"Historians, ancient and modern, have always known what postmodernism professes to have just discovered - that any work of history is vulnerable on three counts: the fallibility and deficiency of the historical record on which it is based; the fallibility and selectivity inherent in the writing of history; and the fallibility and subjectivity of the historian." -- Gertrude Himmelfarb, "Postmodernist History and the Flight from Fact" (1994), cited in Tosh, ed. Historians on History, p. 291.


Aaron Bady - 3/26/2009

That was a great piece, Jonathan.

I do have one quibble: how popular is the idea that "every viewpoint is as valid as any other because all are subjective"? This sounds to me a lot more like the way a certain strain of conservative describes the moral relativism of our godless youth/society/academia or whatever, and it always feels like a weak straw man argument, like using the fall of communism to disprove Marx. You weren't doing this, of course, but my sense is that the vulgar postmodernism of the eighties and nineties is, if still a toxin in the system, gradually getting filtered out of the bloodstream. Not sure who or what the kidneys are in this disgusting metaphor, but I guess my -- perhaps more sympathetic -- relationship to the whole phenomenon makes me feel less of a sense of urgency about it. Or maybe that simply reflects the sense of a literature person who does history, don't know. In any case, I do share your sense of relief at finding useful ways to talk about academic engagement outside of the straitjacket of a fantastic objectivity, and agree vis-a-vis the awesomeness of the EotAW folks.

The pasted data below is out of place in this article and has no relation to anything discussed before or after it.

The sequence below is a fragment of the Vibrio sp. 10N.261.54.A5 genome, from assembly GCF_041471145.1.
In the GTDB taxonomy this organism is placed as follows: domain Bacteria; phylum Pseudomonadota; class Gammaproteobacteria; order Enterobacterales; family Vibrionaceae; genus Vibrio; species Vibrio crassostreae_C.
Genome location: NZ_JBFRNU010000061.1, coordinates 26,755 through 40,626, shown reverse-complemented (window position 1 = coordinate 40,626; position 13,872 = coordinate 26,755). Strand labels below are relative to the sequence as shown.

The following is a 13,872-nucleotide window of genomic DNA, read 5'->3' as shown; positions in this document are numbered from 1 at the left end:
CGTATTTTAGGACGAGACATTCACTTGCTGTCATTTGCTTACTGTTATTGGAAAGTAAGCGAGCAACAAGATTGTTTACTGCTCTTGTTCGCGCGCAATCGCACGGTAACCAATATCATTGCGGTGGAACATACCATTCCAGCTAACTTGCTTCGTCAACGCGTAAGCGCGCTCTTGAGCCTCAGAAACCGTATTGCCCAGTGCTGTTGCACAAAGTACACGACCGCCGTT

My way of thinking about this, for what it's worth, is the amazing flexibility in the phrase "interpretation of": while the most logocentric conception of interpretation would reduce the act to a simple equation of this-means-this, the titles of books like Freud's The Interpretation of Dreams and Geertz' The Interpretation of Culture implicitly argue that interpretation is both a thing one does *to* the material (how to interpret) and a thing the material itself does (the interpretation *of* those things), making it both an intrinsic quality and an effect of it's relationship with others. One doesn't, after all, merely interpret dreams and culture on an operating table, or if you do, you miss the point of why you do it; dreams and culture are, in these formulations, things we interpret because they are already always interpretations of *us.*